We are an online artist community sharing ways to create and sell art. Our projects include NUMA Gallery and hundreds of websites for artists.

8 Tips on How to Make Your Video Channel Into an Art Marketing Powerhouse

Published Jan. 24th 2013

Creating a video channel on YouTube can be great for your art business. In fact, it can be one of the most effective marketing, and social media decisions, you ever make. However, you won’t get a good return on your investment if you don’t take the time do it right.

Here are 8 tips for making your YouTube video channel into a powerful marketing tool:

1. Stay away from posting off-topic videos

Don’t mix your home videos with videos about your art business, and don’t upload anything that doesn’t directly align with your marketing plans or goals as an artist.

If you have no intention of teaching others how to create art or improve their income as artists (for instance) then avoid sharing videos that relate to those subjects. Once you start teaching, you’ll get bombarded with questions that deter you from your REAL goal of selling more paintings.

Instead, share stories about how your art has healed, answer your buyer’s most frequent questions, explain how you package your art so that it arrives undamaged, and show art collectors the best way to frame your art for various décor styles.

You can also educate buyers about the commission process, visit the homes of past buyers to show your work in real-life settings, or invite art buyers to your next gallery opening by showing them how fun a past gallery opening was.

2. Avoid sounding like an advertisement

Your videos should be entertaining, educational, and enlightening, but they should not be blatant advertisements to buy your art. Leave the sales pitch for the end of the video, and keep it brief and under 30 seconds.

3. Get real and personal

Don’t worry about wearing your Sunday best, or speaking proper English, and definitely ditch the power point presentations. When creating your videos, think about your best friend asking you about the topic you’re about to discuss, then speak into the camera as though you’re talking to that best friend.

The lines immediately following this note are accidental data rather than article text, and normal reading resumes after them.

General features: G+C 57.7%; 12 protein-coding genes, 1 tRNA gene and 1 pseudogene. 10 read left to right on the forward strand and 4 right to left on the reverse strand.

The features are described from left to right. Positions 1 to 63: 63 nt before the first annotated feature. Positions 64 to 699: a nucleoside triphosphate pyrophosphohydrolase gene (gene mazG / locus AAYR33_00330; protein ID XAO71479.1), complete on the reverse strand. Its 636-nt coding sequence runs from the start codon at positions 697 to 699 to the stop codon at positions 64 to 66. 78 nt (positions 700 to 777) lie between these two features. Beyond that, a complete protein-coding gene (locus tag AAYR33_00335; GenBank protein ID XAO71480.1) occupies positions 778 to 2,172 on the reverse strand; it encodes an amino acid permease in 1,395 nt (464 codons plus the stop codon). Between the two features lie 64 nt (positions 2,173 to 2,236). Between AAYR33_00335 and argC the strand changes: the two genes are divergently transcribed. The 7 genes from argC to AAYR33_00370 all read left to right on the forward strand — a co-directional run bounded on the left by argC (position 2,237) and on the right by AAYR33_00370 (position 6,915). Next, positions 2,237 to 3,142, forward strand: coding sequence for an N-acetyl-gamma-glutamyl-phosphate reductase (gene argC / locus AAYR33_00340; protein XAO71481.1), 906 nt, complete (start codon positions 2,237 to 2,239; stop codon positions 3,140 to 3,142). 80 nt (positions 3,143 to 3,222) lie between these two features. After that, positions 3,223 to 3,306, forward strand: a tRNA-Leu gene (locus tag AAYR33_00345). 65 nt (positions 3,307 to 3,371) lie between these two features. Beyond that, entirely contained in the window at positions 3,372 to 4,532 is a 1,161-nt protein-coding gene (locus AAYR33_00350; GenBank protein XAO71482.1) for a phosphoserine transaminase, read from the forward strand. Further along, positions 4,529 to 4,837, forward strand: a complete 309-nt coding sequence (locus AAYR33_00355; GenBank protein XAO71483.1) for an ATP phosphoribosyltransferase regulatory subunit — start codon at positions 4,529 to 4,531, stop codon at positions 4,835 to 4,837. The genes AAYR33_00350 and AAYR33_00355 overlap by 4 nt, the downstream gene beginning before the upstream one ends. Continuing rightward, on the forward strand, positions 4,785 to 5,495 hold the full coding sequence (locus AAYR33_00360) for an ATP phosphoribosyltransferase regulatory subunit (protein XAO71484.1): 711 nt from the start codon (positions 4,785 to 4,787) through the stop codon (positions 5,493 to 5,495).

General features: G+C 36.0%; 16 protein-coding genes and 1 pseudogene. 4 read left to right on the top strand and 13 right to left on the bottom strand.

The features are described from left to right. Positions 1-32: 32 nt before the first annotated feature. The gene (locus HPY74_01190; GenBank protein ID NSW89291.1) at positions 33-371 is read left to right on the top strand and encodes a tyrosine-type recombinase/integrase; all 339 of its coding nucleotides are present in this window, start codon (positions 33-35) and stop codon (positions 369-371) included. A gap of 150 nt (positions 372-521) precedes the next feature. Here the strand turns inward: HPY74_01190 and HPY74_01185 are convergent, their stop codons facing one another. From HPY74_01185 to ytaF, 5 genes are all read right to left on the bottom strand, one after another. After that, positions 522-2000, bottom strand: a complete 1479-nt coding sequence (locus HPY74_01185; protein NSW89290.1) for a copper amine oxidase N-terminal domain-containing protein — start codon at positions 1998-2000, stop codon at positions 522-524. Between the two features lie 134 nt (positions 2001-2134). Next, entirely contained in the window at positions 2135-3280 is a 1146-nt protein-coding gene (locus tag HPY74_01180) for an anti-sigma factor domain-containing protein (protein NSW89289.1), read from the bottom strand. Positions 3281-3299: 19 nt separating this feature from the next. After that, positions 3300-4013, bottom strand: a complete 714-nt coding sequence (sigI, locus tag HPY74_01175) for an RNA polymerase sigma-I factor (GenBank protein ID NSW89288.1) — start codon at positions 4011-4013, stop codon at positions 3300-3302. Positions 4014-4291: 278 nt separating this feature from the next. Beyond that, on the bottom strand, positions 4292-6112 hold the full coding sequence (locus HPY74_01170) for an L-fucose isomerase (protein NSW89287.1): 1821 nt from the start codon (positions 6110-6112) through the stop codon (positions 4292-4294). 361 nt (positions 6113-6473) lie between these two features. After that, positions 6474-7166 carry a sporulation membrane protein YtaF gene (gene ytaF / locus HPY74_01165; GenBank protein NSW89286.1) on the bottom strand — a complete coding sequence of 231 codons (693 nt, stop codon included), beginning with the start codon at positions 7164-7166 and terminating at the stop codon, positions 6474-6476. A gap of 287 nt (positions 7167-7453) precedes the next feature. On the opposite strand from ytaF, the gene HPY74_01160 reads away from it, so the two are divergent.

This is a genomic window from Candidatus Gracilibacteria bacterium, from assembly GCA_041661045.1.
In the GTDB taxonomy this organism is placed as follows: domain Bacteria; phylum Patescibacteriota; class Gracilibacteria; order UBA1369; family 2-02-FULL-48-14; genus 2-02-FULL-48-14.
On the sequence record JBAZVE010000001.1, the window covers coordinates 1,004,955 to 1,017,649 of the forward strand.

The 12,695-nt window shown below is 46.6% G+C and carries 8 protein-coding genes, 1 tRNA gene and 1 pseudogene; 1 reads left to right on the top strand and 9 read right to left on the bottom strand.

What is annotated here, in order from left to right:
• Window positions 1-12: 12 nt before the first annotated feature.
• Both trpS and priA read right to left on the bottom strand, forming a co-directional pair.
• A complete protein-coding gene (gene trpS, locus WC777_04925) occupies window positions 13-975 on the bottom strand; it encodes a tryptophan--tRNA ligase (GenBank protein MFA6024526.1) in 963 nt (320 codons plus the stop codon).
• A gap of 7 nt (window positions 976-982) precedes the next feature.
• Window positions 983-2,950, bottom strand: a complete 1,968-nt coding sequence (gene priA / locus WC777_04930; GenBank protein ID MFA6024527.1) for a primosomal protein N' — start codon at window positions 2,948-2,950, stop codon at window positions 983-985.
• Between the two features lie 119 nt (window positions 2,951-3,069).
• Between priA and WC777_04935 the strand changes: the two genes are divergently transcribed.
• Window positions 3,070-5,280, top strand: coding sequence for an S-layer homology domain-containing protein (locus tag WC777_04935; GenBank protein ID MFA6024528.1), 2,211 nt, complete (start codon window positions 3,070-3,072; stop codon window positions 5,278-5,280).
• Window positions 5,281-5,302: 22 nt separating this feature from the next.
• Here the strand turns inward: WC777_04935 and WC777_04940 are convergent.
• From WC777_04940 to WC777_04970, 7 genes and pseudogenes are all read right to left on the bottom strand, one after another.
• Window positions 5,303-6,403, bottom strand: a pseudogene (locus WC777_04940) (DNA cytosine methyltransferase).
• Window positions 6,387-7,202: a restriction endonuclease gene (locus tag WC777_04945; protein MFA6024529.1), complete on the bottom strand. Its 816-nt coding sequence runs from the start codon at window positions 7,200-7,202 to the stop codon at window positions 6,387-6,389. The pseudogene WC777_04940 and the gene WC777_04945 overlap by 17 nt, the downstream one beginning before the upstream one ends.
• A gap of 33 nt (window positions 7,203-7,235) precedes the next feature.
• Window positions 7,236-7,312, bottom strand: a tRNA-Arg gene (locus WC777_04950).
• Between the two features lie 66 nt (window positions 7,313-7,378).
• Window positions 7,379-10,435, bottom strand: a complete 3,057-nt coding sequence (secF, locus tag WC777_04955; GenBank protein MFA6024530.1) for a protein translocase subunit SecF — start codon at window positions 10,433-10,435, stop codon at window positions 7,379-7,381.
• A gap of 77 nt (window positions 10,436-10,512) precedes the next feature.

4. Keep your videos short and sweet

The ideal video length is under 5 minutes, so unless you’re teaching a technique, use speed painting to share your creative process. (Here’s an example of that.) And instead of sharing several ideas in one long-winded video, break your ideas down into bite-sized chunks—share just one specific thing per video.

This means if going to talk about framing options, make one video about framing art that will be hung near a large, open window and another video on framing art that’ll be hung in the kitchen or bathroom.

5. Optimize your video channel

Use keywords in the title of your video, in the description of your video, and even during your video recording. (View our entire category of articles on SEO for more search engine optimization tips.)

6. Select a better thumbnail

YouTube allows you to choose one of three thumbnail options. Choose the one that looks the most interesting, that has the clearest image, and that comes closest to matching the title of your video.

7. Link to your main website

Besides including your main website address in the video itself, include it in the body of your video description. If your video talks about your shipping process, include a direct link to the page on your website that discusses your shipping and handling policy.

The same sort of thing applies if your video talks about how to commission a piece of art. Include a direct link to the page on your website that discusses the terms of working on a commission basis. If your video is a speed painting of your latest work, include a direct link to a page where viewers can buy prints of that piece, as well as the original.

8. Add new videos regularly

In order to receive a good return on your investment, you need to consistently produce and market your YouTube channel. You don’t have to create a new video every day, or every week for that matter, but you should figure out a publishing schedule that works best for you and stick with it.

As you continue to grow your video channel, take the time to pay attention to which videos receive the most views, likes, and comments. They’ll give you a good indication of what your viewers want to see more of.

Remember, creating a video channel about your art today won’t result in immediate sales. . . but if you work at it consistently, you CAN create a solid fan base over time. The larger your fan base, the more likely you’ll be able to sell your art just as quickly as you finish it.

Every day, artists are being bombarded with new ways to share their art with the world, making it difficult to choose and stick with just one social media outlet.

The problem is that choosing more than two or three social media networks can cause more damage than good. Spreading yourself too thin makes it hard for your art collectors to get to know you, and makes it difficult. . . read more

If you're looking for something else. . .
Love the Easel?

Subscribe to our totally free weekly newsletter for artists. Sign up today!

Art Contests
More art contests. . .
Other Stuff
EE Writers
Cassie Rief Niki Hilsabeck Lisa Orgler Carrie Lewis Aletta de Wal

If you'd like to write for EmptyEasel, let us know!

We love publishing reader-submitted art tutorials, stories, and even reviews.Submit yours here!
© 2006-2015 EmptyEasel.com About Contact Sitemap Privacy Policy Terms of Use Advertise